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Daughter of Vioxx

Since another pharmaceutical industry blog has already posted an item about this under the title, "Son of Vioxx...." and since I don't want to be accused of plagiarism or sexism I've opted for "Daughter of Vioxx".

Tomorrow (Wednesday) we'll be airing a story beginning on "Squawk Box" at around 7:10 a.m. ET about Merck's hoped-for successor to Vioxx called Arcoxia. As fate would have it, Merck uber-Director, Larry Bossidy, is guest-hosting "Squawk" tomorrow, so we'll be able to chat with him about the drug as well.

Arcoxia is a COX-2 inhibitor. In other words, it's in the same class of drugs and uses essentially the same mechanism of action as Vioxx, Bextra and Celebrex. Of those three only Celebrex is still on the U.S. market. Pfizer sold more than $2 billion worth of Celebrex last year and just last week started running TV commercials for the drug after a more than two-year self-imposed (and FDA-encouraged) hiatus. Merck goes before one of those FDA Advisory Committees regarding Arcoxia this Thursday. The company already sells the drug in 63 countries where it rang up more than a quarter-billion dollars in revenues last year (not huge by pharma standards). The company has also tested Arcoxia on more than 45,000 people and claims--without getting too deep into the science--that it is an effective alternative for the millions of osteoarthritis patients who aren't getting relief with currently available drugs, has no greater risk of heart attack or stroke than an older, little-used (in the U.S.) drug, has a manageable high-blood-pressure side effect, and is gentler on the tummy. Critics ranging from Dr. Steven Nissen of The Cleveland Clinic to Dr. Sidney Wolfe of the consumer-advocate group Public Citizen say Arcoxia is unsafe and shouldn't get to the American market. The committee will decide whether to recommend the FDA approve or reject the drug. But even if it passes muster - most, if not all Wall Street analysts think Arcoxia would get the most severe "Black Box" or FDA safety warning and therefore would scare patients and doctors away. I've read several analyst research reports and they have either no or very small future revenues ever coming into Merck from U.S. sales of Arcoxia.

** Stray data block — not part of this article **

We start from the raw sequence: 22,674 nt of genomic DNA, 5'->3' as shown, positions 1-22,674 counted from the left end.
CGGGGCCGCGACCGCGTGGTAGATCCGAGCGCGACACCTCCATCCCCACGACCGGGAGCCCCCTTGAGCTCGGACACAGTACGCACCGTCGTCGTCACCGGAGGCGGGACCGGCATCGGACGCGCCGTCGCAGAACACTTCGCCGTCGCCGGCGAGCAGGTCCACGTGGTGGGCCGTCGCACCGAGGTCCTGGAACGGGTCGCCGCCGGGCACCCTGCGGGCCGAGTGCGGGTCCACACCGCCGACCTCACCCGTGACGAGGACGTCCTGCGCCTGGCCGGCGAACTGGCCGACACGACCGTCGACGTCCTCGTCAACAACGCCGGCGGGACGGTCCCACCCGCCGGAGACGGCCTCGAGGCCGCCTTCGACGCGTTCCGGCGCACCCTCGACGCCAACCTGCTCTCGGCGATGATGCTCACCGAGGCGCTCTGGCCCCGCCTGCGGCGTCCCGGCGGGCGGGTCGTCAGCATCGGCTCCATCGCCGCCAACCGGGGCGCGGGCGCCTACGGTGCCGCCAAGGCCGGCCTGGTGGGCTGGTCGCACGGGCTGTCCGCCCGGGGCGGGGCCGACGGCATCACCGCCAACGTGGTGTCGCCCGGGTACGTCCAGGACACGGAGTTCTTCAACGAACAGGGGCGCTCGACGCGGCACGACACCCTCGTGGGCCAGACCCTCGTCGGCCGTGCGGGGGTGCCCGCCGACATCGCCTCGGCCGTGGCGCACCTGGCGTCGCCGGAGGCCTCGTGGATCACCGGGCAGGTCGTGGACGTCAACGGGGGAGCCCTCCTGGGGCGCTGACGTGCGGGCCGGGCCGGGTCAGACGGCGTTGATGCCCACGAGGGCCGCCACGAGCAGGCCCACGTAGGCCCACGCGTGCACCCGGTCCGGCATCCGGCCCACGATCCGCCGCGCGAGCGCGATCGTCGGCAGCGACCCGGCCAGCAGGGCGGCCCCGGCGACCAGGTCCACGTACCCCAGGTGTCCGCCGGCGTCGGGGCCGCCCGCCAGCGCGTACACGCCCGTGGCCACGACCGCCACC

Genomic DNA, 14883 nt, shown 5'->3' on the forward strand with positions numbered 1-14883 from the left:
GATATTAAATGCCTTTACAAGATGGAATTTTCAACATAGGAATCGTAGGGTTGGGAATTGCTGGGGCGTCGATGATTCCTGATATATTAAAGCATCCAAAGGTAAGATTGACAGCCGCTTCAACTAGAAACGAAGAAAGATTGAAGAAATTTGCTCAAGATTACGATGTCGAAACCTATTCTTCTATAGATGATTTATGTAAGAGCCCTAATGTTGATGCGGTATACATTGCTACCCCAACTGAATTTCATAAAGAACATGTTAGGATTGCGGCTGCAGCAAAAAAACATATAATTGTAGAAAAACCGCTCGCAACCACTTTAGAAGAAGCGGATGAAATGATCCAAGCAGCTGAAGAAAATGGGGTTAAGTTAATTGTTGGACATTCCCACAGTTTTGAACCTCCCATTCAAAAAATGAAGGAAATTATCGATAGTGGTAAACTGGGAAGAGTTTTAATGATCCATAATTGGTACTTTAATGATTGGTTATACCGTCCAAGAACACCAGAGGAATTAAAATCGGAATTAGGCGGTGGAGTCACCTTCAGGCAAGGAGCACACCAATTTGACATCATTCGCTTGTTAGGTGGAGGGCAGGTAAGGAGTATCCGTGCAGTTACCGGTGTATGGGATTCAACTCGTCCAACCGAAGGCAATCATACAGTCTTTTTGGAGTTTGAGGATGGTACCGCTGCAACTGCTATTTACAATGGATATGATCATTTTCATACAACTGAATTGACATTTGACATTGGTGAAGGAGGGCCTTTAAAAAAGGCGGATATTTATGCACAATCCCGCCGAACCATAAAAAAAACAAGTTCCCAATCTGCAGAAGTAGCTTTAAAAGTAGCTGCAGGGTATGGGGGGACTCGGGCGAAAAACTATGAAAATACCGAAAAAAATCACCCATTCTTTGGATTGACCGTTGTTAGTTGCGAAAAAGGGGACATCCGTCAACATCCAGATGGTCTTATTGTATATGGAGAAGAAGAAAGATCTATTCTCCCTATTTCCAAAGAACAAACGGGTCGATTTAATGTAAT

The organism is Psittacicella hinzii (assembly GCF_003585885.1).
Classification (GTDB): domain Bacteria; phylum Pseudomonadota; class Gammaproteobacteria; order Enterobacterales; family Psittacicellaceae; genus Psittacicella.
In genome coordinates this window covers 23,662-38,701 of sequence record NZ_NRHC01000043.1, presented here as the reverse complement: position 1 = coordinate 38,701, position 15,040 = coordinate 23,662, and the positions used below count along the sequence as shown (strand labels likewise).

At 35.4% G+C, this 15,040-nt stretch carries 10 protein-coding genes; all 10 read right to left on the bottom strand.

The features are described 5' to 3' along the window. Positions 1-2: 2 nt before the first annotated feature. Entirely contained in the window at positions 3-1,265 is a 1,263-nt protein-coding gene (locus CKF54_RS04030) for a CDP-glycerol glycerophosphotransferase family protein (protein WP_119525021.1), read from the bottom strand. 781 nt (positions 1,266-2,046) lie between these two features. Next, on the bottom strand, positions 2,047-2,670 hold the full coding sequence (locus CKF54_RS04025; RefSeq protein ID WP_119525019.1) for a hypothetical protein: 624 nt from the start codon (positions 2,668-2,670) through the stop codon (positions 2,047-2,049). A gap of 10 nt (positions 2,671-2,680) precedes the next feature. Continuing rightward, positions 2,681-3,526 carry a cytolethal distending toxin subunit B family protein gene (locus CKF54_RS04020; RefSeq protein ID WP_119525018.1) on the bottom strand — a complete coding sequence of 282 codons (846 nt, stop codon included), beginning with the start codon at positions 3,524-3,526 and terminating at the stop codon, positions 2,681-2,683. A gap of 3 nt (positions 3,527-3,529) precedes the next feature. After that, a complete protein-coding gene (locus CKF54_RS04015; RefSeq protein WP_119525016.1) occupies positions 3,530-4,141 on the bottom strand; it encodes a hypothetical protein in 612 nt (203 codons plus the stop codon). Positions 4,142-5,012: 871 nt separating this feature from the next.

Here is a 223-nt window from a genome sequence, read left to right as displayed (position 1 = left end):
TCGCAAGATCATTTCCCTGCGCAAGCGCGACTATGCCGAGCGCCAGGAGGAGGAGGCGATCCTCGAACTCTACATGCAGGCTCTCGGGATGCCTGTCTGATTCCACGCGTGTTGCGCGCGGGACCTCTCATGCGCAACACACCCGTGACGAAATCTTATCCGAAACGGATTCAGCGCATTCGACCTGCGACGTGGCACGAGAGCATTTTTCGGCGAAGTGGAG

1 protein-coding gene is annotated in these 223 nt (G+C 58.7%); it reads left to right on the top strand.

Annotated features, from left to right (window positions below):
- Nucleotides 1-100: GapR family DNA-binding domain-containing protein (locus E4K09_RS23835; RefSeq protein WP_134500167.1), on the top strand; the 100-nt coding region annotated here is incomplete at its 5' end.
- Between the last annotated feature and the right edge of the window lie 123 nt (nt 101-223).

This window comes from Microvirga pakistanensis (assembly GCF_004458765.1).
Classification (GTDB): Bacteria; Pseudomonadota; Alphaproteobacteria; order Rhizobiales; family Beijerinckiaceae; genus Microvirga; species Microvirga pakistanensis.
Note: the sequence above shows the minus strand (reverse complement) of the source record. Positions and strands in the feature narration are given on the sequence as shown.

Watching the proceedings closely will be Novartis which expects the FDA to decide whether to approve its COX-2 drug Prexige by the end of this year. And, of course, Pfizer which is hoping to keep the corner on the U.S. COX-2 market.

Questions? Comments? Pharma@cnbc.com